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LCP Delta: Dash for gas could see UK household energy bills and inflation increase in Q4

Energy transition Climate change

Amidst widespread concern across Europe on replenishing gas stocks ahead of winter, Sam Hollister, Head of Economics, Policy and Investment at LCP Delta, warns that rising energy bills and inflation could return this winter according to their latest Power Insights analysis: 

“Thanks to record high gas stock levels across Spring, we have seen declining global energy prices and this has fed through to the recent fall in UK inflation – now sitting just shy of Bank of England targets at 2.3% .  

“However, our latest analysis reveals worrying signs that higher energy costs could rebound this autumn. With storage levels beginning to be eroded and supply threatened by the ongoing war in Ukraine, households are faced with the real risk of an inflationary sting heading into winter as energy bills look set to rise. 

“Since Russia's invasion of Ukraine disrupted pipeline flows, Europe has become heavily reliant on inter-seasonal storage to protect and bolster supply in the colder winter months. However, high stock levels are being eroded as LNG exports are being diverted away from Europe, into higher-priced Asian markets. 

“While European gas storage currently sits at 72%, this doesn't account for the risk of Russian aggression targeting Ukraine’s energy infrastructure which, coupled with ongoing conflict in the Middle East threatening LNG trade routes, is creating fervour among traders of a possible tightening of supply later this year as the heating season nears.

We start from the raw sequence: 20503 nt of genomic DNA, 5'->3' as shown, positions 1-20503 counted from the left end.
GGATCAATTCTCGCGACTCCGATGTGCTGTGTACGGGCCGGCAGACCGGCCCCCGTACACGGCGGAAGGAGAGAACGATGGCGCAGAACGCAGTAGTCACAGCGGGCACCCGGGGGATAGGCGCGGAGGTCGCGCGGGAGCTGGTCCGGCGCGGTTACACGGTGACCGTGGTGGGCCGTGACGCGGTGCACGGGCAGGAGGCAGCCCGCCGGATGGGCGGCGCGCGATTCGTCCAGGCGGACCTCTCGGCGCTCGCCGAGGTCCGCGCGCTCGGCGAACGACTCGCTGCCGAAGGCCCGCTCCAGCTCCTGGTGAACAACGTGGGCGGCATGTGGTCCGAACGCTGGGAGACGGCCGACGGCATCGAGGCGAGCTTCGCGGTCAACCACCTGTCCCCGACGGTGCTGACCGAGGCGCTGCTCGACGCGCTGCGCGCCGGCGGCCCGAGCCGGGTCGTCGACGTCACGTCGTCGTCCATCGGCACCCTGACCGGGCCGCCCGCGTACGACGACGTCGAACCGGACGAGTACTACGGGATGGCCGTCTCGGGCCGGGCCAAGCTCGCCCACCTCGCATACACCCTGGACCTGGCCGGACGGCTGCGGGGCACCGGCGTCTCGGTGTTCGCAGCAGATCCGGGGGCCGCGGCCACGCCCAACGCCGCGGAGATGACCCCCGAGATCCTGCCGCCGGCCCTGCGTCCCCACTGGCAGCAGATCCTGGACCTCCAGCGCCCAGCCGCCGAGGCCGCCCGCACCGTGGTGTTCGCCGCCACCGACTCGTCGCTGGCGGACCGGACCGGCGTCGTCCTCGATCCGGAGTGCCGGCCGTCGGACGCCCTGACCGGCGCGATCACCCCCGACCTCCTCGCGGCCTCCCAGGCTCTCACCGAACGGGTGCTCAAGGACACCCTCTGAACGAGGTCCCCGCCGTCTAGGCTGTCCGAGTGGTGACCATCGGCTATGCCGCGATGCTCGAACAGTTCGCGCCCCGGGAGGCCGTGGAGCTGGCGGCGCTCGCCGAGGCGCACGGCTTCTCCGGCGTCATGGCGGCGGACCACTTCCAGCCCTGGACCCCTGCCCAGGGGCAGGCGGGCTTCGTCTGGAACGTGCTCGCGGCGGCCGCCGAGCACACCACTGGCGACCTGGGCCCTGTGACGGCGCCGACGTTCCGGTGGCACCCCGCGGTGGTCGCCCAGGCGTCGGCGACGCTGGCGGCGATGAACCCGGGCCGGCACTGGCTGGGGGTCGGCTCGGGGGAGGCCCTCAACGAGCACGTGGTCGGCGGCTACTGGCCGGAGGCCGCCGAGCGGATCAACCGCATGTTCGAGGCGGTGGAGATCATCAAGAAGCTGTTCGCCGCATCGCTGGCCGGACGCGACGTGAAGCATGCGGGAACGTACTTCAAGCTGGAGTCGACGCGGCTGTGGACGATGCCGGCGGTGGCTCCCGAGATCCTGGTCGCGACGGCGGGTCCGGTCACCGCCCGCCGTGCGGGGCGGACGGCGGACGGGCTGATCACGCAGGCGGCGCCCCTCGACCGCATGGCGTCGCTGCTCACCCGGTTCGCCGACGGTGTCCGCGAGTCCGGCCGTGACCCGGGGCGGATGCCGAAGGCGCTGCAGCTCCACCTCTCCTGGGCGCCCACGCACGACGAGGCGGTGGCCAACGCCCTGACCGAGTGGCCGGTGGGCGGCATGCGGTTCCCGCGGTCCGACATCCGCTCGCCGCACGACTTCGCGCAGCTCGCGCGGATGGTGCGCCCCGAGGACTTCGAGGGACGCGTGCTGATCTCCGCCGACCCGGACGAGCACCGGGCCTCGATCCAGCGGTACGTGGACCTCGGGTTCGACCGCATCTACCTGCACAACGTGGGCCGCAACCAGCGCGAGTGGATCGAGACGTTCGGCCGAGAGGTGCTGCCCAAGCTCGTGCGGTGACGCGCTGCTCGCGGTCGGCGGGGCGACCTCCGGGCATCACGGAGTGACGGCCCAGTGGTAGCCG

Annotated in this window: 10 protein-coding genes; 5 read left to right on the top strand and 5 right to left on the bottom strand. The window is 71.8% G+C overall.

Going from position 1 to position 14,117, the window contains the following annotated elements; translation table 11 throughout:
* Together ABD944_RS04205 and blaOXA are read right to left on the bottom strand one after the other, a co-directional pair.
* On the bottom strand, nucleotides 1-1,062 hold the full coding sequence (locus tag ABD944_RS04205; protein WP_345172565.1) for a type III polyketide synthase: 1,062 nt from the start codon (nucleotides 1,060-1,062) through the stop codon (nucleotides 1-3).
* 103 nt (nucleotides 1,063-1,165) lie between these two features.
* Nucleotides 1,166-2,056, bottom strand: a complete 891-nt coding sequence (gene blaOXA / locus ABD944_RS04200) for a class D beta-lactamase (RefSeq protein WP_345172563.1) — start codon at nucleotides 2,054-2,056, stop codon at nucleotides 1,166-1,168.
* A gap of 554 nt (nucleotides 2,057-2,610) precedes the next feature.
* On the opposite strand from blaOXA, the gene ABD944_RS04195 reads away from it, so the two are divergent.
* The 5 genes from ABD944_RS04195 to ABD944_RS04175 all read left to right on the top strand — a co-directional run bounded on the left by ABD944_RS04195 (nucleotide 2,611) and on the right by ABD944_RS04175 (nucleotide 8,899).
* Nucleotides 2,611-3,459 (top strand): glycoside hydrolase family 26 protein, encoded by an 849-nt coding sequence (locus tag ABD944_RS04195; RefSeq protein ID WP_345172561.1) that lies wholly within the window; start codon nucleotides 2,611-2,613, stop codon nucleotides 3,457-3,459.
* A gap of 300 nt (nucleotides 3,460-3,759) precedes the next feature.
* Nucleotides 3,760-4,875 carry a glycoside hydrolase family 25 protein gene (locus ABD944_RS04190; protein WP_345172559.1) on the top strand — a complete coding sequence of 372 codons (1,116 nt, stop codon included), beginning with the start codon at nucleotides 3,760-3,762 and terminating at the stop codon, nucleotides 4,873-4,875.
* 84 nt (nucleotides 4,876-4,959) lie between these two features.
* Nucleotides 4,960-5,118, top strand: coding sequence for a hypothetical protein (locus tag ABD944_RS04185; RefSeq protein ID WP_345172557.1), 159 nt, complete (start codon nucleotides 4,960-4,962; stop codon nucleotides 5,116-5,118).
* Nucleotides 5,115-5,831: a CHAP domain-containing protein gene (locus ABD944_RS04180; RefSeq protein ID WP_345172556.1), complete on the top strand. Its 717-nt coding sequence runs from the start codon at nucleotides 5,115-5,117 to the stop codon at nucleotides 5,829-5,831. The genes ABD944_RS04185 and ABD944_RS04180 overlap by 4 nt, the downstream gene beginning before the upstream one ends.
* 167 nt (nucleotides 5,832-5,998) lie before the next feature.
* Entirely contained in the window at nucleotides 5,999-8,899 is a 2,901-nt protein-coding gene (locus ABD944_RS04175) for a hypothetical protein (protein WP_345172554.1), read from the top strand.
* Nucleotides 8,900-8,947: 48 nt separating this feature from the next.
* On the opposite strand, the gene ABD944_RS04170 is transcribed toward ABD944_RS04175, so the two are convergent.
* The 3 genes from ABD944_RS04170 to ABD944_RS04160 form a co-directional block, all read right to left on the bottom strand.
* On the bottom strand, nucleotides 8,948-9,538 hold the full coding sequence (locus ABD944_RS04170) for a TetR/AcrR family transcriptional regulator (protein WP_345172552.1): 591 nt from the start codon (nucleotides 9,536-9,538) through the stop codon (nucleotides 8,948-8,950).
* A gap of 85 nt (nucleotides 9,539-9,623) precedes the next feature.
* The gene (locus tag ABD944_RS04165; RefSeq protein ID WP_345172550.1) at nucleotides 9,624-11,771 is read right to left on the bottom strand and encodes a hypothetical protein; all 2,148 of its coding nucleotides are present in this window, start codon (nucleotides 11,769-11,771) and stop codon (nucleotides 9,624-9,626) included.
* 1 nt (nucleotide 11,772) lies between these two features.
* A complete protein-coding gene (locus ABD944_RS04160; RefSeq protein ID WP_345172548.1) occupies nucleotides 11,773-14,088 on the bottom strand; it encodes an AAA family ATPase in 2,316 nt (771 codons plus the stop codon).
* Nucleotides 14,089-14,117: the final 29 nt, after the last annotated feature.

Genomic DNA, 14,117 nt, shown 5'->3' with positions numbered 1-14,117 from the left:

“If Ukrainian storage is lost, Europe's storage buffer would fall further into the 5-year range, with this shrinking margin increasing the chances of a "dash for gas" by utilities to avoid winter shortages.  

"There is already a lot of speculative bidding in the gas markets, betting on tight gas supplies in the winter increasing the price of gas further. These high prices and tighter supply margins would ultimately be passed onto consumers through energy prices in October’s energy price cap, and a further inflation pinch.” 

Next two months are crucial

“Over the course of the next four to six weeks, we should see storage levels begin to respond and start building up ahead of winter. However, if gas deliveries are not forthcoming, then we will begin to see prices increase, making for a potentially expensive winter. Much of this will be driven by speculative traders buying now on the assumption of the market experiencing tighter supplies.  


“If storage levels aren’t replenished now, we could see a dash for gas later this year, as we hit prime heating season. This could result in an even bigger leap in the January energy price cap.”  

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